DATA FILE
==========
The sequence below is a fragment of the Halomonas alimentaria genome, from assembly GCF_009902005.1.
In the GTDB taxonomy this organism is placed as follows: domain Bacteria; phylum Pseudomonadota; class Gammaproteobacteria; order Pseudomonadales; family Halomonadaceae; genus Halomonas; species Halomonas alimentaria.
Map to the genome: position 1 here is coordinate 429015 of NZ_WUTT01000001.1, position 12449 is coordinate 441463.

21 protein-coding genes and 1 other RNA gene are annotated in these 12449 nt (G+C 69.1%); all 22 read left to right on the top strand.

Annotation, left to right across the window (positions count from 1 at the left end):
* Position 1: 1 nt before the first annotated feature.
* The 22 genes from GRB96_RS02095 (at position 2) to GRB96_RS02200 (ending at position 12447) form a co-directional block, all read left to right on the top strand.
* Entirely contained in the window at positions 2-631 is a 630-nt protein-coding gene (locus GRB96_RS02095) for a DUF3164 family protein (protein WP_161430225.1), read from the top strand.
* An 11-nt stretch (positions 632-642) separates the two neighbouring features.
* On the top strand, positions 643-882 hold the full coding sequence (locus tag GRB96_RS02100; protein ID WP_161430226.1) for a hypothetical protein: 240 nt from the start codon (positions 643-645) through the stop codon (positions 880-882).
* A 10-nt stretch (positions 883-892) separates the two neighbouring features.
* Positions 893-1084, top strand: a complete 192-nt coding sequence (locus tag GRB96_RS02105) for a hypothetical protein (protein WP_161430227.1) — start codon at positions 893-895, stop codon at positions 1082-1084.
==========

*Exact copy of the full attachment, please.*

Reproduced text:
The sequence below is a fragment of the Halomonas alimentaria genome, from assembly GCF_009902005.1.
In the GTDB taxonomy this organism is placed as follows: domain Bacteria; phylum Pseudomonadota; class Gammaproteobacteria; order Pseudomonadales; family Halomonadaceae; genus Halomonas; species Halomonas alimentaria.
Map to the genome: position 1 here is coordinate 429015 of NZ_WUTT01000001.1, position 12449 is coordinate 441463.

21 protein-coding genes and 1 other RNA gene are annotated in these 12449 nt (G+C 69.1%); all 22 read left to right on the top strand.

Annotation, left to right across the window (positions count from 1 at the left end):
* Position 1: 1 nt before the first annotated feature.
* The 22 genes from GRB96_RS02095 (at position 2) to GRB96_RS02200 (ending at position 12447) form a co-directional block, all read left to right on the top strand.
* Entirely contained in the window at positions 2-631 is a 630-nt protein-coding gene (locus GRB96_RS02095) for a DUF3164 family protein (protein WP_161430225.1), read from the top strand.
* An 11-nt stretch (positions 632-642) separates the two neighbouring features.
* On the top strand, positions 643-882 hold the full coding sequence (locus tag GRB96_RS02100; protein ID WP_161430226.1) for a hypothetical protein: 240 nt from the start codon (positions 643-645) through the stop codon (positions 880-882).
* A 10-nt stretch (positions 883-892) separates the two neighbouring features.
* Positions 893-1084, top strand: a complete 192-nt coding sequence (locus tag GRB96_RS02105) for a hypothetical protein (protein WP_161430227.1) — start codon at positions 893-895, stop codon at positions 1082-1084.